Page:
The Church provides us with three preparatory Sundays before the beginning of Great Lent.  Each of these Sundays offer the spiritual tools necessary to begin our journey through the Lenten Season.  Our first Sunday shows us the way to combine the zeal of the Pharisee and the humility of the publican.  The gospel teaches us that we need to temper our zeal with humility-to dedicate ourfelves to Christ and His Church without boasting or bragging while reminding ourselves of how often we have fallen short through humility and forgiveness.  The prayer of the Publican, "Have mercy on me a sinner" is a shortened version of the Jesus Prayer, "O Lord, Jesus Christ, Son of God, Have mercy on me a sinner."  We ought to memorize this prayer and use it as a weapon against evil thoughts, unkind words, and foolish actions.  

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The Sunday of the Prodigal Son demonstrates how far we can fall, and through God's compassionate love for us, bring ourselves out of the mire of sinfulness and return back to the loving embrace of God the Father.  We must constantly remind ourselves that with open dialogue with our Lord, we can come to our senses and find the path back to His Love which endures forever. And today, the Sunday of the Last Judgment reinforces the ultimate test of any Christian as our Lord spells out the works of faith:  feed the hungry, clothe the naked, welcome the stranger, visit the sick and imprisoned.  It is not our job to question why a person has fallen on hard times, is without a home, in need of shelter, or in prison.  We are not judge nor jury-we are fellow travelers along the path to salvation, and along that path, we will encounter many in need.  How we treat others will reflect on how we are judged at the Awesome Judgment Seat of Christ.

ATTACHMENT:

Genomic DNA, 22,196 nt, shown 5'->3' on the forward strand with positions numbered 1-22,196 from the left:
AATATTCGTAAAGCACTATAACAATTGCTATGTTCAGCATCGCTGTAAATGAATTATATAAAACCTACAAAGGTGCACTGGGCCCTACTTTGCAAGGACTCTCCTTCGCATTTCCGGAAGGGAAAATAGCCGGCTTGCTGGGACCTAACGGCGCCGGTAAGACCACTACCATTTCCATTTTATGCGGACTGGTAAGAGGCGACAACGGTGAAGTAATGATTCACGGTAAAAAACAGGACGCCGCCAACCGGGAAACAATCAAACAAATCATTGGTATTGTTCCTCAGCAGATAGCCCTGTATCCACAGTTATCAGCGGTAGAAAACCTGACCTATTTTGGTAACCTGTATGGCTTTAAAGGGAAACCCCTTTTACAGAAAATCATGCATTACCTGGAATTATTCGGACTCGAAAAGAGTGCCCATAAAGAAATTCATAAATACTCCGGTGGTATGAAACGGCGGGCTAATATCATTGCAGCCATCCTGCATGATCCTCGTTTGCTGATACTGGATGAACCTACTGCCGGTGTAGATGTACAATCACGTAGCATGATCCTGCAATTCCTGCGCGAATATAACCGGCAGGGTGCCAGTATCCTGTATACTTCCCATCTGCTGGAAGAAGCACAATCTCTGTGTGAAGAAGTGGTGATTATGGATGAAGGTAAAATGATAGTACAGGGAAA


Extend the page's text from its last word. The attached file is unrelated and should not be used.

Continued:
So in one week, we begin our journey that will take us down some familiar roads and lead us to place we did not expect to visit.  As we prepare for that trip, let us pack our kits with the necessary tools to ensure a safe, enjoyable, and God-pleasing journey.  Our final destination, the empty tomb on Pascha Morning-Easter Sunday, will provide us with the greatest gift that any of us can expect in this world-Our Risen Lord.